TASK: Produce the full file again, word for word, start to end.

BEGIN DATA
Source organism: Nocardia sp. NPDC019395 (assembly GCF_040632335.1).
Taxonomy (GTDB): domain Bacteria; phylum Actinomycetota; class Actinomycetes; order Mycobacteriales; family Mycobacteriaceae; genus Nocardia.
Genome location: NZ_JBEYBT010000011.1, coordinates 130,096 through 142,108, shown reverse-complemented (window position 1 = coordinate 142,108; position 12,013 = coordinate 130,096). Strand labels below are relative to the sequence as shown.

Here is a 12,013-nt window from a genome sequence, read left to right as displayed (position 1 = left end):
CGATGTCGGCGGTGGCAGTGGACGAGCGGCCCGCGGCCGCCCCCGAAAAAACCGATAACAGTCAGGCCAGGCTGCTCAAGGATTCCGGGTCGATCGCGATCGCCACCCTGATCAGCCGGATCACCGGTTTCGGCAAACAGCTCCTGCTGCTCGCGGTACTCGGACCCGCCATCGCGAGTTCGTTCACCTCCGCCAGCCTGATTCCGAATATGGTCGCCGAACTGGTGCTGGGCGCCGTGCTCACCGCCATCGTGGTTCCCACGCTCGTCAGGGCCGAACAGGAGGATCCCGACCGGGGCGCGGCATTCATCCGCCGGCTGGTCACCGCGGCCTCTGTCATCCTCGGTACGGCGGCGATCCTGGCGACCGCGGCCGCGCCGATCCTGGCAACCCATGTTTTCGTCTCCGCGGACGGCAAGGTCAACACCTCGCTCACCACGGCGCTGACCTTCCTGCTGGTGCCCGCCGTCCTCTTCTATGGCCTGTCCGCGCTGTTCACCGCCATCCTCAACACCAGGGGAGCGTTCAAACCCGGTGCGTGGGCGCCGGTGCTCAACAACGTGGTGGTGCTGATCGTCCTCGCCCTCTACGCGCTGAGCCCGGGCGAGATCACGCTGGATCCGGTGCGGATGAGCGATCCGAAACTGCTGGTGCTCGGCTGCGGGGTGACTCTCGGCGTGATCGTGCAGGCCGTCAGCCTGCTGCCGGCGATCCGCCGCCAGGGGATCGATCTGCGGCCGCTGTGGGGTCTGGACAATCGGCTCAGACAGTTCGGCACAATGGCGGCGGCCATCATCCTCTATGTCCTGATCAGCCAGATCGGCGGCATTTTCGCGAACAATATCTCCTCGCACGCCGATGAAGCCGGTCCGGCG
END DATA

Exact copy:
Source organism: Nocardia sp. NPDC019395 (assembly GCF_040632335.1).
Taxonomy (GTDB): domain Bacteria; phylum Actinomycetota; class Actinomycetes; order Mycobacteriales; family Mycobacteriaceae; genus Nocardia.
Genome location: NZ_JBEYBT010000011.1, coordinates 130,096 through 142,108, shown reverse-complemented (window position 1 = coordinate 142,108; position 12,013 = coordinate 130,096). Strand labels below are relative to the sequence as shown.

Here is a 12,013-nt window from a genome sequence, read left to right as displayed (position 1 = left end):
CGATGTCGGCGGTGGCAGTGGACGAGCGGCCCGCGGCCGCCCCCGAAAAAACCGATAACAGTCAGGCCAGGCTGCTCAAGGATTCCGGGTCGATCGCGATCGCCACCCTGATCAGCCGGATCACCGGTTTCGGCAAACAGCTCCTGCTGCTCGCGGTACTCGGACCCGCCATCGCGAGTTCGTTCACCTCCGCCAGCCTGATTCCGAATATGGTCGCCGAACTGGTGCTGGGCGCCGTGCTCACCGCCATCGTGGTTCCCACGCTCGTCAGGGCCGAACAGGAGGATCCCGACCGGGGCGCGGCATTCATCCGCCGGCTGGTCACCGCGGCCTCTGTCATCCTCGGTACGGCGGCGATCCTGGCGACCGCGGCCGCGCCGATCCTGGCAACCCATGTTTTCGTCTCCGCGGACGGCAAGGTCAACACCTCGCTCACCACGGCGCTGACCTTCCTGCTGGTGCCCGCCGTCCTCTTCTATGGCCTGTCCGCGCTGTTCACCGCCATCCTCAACACCAGGGGAGCGTTCAAACCCGGTGCGTGGGCGCCGGTGCTCAACAACGTGGTGGTGCTGATCGTCCTCGCCCTCTACGCGCTGAGCCCGGGCGAGATCACGCTGGATCCGGTGCGGATGAGCGATCCGAAACTGCTGGTGCTCGGCTGCGGGGTGACTCTCGGCGTGATCGTGCAGGCCGTCAGCCTGCTGCCGGCGATCCGCCGCCAGGGGATCGATCTGCGGCCGCTGTGGGGTCTGGACAATCGGCTCAGACAGTTCGGCACAATGGCGGCGGCCATCATCCTCTATGTCCTGATCAGCCAGATCGGCGGCATTTTCGCGAACAATATCTCCTCGCACGCCGATGAAGCCGGTCCGGCG